Procoagulant activity in cancer cells is dependent on tissue factor expression

Tiefeng Hu, Ronald R Bach, Renata Horton, William H. Konigsberg, Mary B. Todd

Research output: Contribution to journalArticlepeer-review

29 Scopus citations


Procoagulant activity of pairs of cell lines, which were derived from the same original cell type but which possess different growth characteristics and metastatic properties, was examined. The following characteristics were considered suggestive of a greater likelihood of metastatic potential: high histological grade; establishment of the line from a metastatic rather than a nonmetastatic cancer; increased tumorigenicity in nude mice; and/or estrogen receptor-negative mammary cancer. Procoagulant activity was evaluated by a two stage clotting assay. Procoagulant activity was highly variable, with up to a 1,300-fold difference, among the cancer cell lines examined. The rate of clot formation was factor VII dependent and was totally inhibited by an anti tissue factor monoclonal antibody, indicating that tissue factor was the only significant procoagulant present in these cancer cells. Tissue factor antigen expression, evaluated by ELISA, correlated with procoagulant activity. In all pairs of cancer cell lines, those with characteristics of increased proliferative potential had increased tissue factor levels compared to cell lines that originated from the same cell type, but which possess less aggressive characteristics. Tissue factor activity in these cancer cells was increased by cell lysis or by exposure of intact cells to a calcium ionophore, similar to results previously obtained in fibroblasts. Tissue factor mRNA was evaluated by northern blot analysis using a specific probe complementary to tissue factor mRNA. The previously described predominant tissue factor mRNA species of 2.2 kb was identified in the majority of cancer cell lines examined, but tissue factor mRNA species of 3.2 to 3.4 kb were also identified. The larger tissue factor mRNA species was predominant compared to the mature 2.2-kb species in those cell lines, which expressed low tissue factor activity. Procoagulant activity in these cancer cell lines was also due only to tissue factor. Thus, tissue factor expression is regulated at both the molecular and cellular level and is inherently higher in cancer cell lines established from aggressive tumors compared to less aggressive tumors.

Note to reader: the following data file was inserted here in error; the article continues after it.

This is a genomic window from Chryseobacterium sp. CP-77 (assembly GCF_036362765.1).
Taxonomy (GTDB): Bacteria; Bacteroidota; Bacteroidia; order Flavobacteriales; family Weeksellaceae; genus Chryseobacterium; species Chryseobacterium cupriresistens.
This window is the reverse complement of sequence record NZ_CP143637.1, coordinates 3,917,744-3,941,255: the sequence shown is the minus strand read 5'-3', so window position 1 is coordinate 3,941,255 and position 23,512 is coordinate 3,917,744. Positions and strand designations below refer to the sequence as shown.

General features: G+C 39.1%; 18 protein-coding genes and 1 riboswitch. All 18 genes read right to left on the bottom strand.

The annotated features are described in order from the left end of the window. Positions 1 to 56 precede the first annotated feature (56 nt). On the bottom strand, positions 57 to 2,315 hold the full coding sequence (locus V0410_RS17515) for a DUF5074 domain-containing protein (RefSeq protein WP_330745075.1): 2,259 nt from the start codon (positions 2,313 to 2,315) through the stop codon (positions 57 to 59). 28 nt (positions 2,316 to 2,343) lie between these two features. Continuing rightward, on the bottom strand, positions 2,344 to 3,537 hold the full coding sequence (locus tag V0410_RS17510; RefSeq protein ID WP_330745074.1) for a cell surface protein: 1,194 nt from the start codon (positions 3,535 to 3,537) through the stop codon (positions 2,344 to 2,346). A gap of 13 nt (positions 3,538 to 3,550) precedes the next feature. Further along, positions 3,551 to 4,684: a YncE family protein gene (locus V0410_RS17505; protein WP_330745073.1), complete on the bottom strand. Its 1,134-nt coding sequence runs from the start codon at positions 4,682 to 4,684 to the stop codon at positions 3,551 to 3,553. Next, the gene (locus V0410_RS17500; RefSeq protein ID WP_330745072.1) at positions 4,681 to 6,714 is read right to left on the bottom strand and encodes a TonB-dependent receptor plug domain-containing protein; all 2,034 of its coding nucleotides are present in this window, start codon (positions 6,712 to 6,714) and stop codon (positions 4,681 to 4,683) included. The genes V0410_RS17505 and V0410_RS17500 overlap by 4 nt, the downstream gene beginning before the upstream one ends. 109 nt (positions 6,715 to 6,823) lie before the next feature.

Original languageEnglish (US)
Pages (from-to)321-327
Number of pages7
JournalOncology Research
Issue number7
StatePublished - 1994


  • coagulation
  • gene expression
  • metastasis
  • tissue factor


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